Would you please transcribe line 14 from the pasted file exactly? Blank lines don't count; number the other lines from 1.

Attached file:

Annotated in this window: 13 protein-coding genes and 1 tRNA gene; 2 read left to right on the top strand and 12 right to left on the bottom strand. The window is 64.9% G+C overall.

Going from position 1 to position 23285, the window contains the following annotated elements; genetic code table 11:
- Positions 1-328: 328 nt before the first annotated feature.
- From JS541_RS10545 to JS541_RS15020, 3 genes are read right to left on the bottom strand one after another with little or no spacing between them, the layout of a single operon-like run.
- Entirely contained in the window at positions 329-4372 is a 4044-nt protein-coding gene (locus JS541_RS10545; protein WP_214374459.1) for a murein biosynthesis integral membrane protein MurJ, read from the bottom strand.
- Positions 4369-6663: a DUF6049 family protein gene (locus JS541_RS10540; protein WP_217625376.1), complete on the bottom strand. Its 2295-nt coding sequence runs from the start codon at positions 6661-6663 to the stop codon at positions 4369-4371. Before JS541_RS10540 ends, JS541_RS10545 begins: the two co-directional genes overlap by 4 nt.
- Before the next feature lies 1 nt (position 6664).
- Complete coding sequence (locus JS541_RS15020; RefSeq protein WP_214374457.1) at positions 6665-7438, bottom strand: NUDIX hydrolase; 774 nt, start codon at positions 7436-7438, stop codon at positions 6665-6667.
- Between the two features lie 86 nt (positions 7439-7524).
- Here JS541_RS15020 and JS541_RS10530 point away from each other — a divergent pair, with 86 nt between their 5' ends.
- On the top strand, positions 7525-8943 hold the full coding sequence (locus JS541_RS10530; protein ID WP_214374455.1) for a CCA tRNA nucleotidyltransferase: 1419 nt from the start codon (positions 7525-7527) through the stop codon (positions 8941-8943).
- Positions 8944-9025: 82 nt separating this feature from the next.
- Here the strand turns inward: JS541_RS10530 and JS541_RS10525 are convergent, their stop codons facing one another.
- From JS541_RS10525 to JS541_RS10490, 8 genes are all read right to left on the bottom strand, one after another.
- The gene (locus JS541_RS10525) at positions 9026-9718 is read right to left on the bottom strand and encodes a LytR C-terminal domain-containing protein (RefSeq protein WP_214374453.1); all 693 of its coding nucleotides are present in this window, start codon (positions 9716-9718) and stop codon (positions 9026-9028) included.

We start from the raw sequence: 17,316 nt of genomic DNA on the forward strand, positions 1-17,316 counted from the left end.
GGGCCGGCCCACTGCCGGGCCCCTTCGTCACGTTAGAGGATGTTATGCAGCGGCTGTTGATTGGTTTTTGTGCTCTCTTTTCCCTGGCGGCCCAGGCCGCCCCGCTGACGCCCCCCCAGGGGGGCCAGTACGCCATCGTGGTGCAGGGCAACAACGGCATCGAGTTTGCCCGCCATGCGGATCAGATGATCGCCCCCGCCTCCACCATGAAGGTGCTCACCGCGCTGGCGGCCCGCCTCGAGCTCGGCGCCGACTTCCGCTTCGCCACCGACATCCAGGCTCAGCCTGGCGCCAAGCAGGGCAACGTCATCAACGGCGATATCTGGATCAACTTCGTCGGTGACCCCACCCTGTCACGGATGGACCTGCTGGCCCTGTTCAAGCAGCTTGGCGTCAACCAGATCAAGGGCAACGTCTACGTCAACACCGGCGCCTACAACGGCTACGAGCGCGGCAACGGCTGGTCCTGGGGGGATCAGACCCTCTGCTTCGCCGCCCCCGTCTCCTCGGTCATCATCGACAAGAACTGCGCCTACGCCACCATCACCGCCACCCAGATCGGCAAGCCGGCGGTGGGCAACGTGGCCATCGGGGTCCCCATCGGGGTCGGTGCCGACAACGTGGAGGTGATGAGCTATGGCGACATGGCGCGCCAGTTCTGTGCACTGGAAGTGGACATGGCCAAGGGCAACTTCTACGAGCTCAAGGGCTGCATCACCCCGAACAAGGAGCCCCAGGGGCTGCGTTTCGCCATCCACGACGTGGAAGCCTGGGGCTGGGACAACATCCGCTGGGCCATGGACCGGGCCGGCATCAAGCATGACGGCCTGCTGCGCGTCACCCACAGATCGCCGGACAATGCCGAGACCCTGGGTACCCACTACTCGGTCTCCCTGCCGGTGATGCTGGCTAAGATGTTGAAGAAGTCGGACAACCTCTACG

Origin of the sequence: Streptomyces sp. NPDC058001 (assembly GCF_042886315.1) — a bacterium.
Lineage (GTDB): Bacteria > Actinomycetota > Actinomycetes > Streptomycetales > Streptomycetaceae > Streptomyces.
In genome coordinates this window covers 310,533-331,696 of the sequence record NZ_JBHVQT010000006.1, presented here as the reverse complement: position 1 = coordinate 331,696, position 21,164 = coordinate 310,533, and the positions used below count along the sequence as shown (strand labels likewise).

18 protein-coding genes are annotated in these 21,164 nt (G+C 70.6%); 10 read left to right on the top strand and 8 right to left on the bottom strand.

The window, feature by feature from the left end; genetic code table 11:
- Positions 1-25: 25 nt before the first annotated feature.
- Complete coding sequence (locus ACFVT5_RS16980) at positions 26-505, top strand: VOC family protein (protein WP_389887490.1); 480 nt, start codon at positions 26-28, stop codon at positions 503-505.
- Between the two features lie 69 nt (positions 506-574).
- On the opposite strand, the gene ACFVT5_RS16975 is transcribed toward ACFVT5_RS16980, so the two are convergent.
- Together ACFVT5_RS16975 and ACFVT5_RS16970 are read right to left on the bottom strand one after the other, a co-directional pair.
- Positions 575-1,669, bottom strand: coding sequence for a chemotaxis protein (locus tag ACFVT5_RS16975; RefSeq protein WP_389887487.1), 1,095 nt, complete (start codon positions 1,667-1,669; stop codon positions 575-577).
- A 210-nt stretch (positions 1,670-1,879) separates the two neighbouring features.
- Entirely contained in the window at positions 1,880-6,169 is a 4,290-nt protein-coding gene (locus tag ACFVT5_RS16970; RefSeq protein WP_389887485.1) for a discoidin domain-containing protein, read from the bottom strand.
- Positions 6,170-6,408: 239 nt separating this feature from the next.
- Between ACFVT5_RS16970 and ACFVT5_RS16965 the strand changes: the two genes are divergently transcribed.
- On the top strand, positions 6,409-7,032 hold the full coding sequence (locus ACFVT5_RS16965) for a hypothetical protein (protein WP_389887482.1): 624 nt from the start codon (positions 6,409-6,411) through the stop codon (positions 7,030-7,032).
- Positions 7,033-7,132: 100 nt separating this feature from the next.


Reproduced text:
- From JS541_RS10525 to JS541_RS10490, 8 genes are all read right to left on the bottom strand, one after another.